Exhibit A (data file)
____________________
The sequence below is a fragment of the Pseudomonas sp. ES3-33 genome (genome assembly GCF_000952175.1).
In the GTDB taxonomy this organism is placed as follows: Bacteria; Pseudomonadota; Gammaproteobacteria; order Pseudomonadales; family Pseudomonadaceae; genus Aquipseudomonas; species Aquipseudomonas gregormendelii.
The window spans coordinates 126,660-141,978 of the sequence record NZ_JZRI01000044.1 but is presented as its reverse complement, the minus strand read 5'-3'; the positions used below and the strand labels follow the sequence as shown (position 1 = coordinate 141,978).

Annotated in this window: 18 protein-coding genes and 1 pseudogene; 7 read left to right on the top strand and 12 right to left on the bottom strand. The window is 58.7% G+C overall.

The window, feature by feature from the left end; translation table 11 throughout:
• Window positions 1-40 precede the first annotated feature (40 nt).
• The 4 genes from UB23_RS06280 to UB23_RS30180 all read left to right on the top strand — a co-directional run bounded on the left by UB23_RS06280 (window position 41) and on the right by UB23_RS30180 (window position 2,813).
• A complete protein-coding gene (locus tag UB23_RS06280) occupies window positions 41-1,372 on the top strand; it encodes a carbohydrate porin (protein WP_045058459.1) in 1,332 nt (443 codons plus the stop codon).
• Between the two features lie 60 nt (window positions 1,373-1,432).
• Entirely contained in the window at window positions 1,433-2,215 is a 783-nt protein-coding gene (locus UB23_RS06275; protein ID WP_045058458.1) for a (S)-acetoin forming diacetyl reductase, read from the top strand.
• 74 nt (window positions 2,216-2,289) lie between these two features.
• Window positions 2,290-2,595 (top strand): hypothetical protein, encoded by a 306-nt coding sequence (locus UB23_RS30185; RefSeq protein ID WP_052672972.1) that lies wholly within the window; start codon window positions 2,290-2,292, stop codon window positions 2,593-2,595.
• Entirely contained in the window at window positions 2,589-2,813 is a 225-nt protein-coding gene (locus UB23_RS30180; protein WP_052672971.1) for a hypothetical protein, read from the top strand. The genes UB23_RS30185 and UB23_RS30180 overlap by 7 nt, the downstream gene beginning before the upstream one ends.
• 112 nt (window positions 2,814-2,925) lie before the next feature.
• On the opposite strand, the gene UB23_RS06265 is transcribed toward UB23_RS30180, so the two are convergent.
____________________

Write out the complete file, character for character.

The sequence below is a fragment of the Pseudomonas sp. ES3-33 genome (genome assembly GCF_000952175.1).
In the GTDB taxonomy this organism is placed as follows: Bacteria; Pseudomonadota; Gammaproteobacteria; order Pseudomonadales; family Pseudomonadaceae; genus Aquipseudomonas; species Aquipseudomonas gregormendelii.
The window spans coordinates 126,660-141,978 of the sequence record NZ_JZRI01000044.1 but is presented as its reverse complement, the minus strand read 5'-3'; the positions used below and the strand labels follow the sequence as shown (position 1 = coordinate 141,978).

Annotated in this window: 18 protein-coding genes and 1 pseudogene; 7 read left to right on the top strand and 12 right to left on the bottom strand. The window is 58.7% G+C overall.

The window, feature by feature from the left end; translation table 11 throughout:
• Window positions 1-40 precede the first annotated feature (40 nt).
• The 4 genes from UB23_RS06280 to UB23_RS30180 all read left to right on the top strand — a co-directional run bounded on the left by UB23_RS06280 (window position 41) and on the right by UB23_RS30180 (window position 2,813).
• A complete protein-coding gene (locus tag UB23_RS06280) occupies window positions 41-1,372 on the top strand; it encodes a carbohydrate porin (protein WP_045058459.1) in 1,332 nt (443 codons plus the stop codon).
• Between the two features lie 60 nt (window positions 1,373-1,432).
• Entirely contained in the window at window positions 1,433-2,215 is a 783-nt protein-coding gene (locus UB23_RS06275; protein ID WP_045058458.1) for a (S)-acetoin forming diacetyl reductase, read from the top strand.
• 74 nt (window positions 2,216-2,289) lie between these two features.
• Window positions 2,290-2,595 (top strand): hypothetical protein, encoded by a 306-nt coding sequence (locus UB23_RS30185; RefSeq protein ID WP_052672972.1) that lies wholly within the window; start codon window positions 2,290-2,292, stop codon window positions 2,593-2,595.
• Entirely contained in the window at window positions 2,589-2,813 is a 225-nt protein-coding gene (locus UB23_RS30180; protein WP_052672971.1) for a hypothetical protein, read from the top strand. The genes UB23_RS30185 and UB23_RS30180 overlap by 7 nt, the downstream gene beginning before the upstream one ends.
• 112 nt (window positions 2,814-2,925) lie before the next feature.
• On the opposite strand, the gene UB23_RS06265 is transcribed toward UB23_RS30180, so the two are convergent.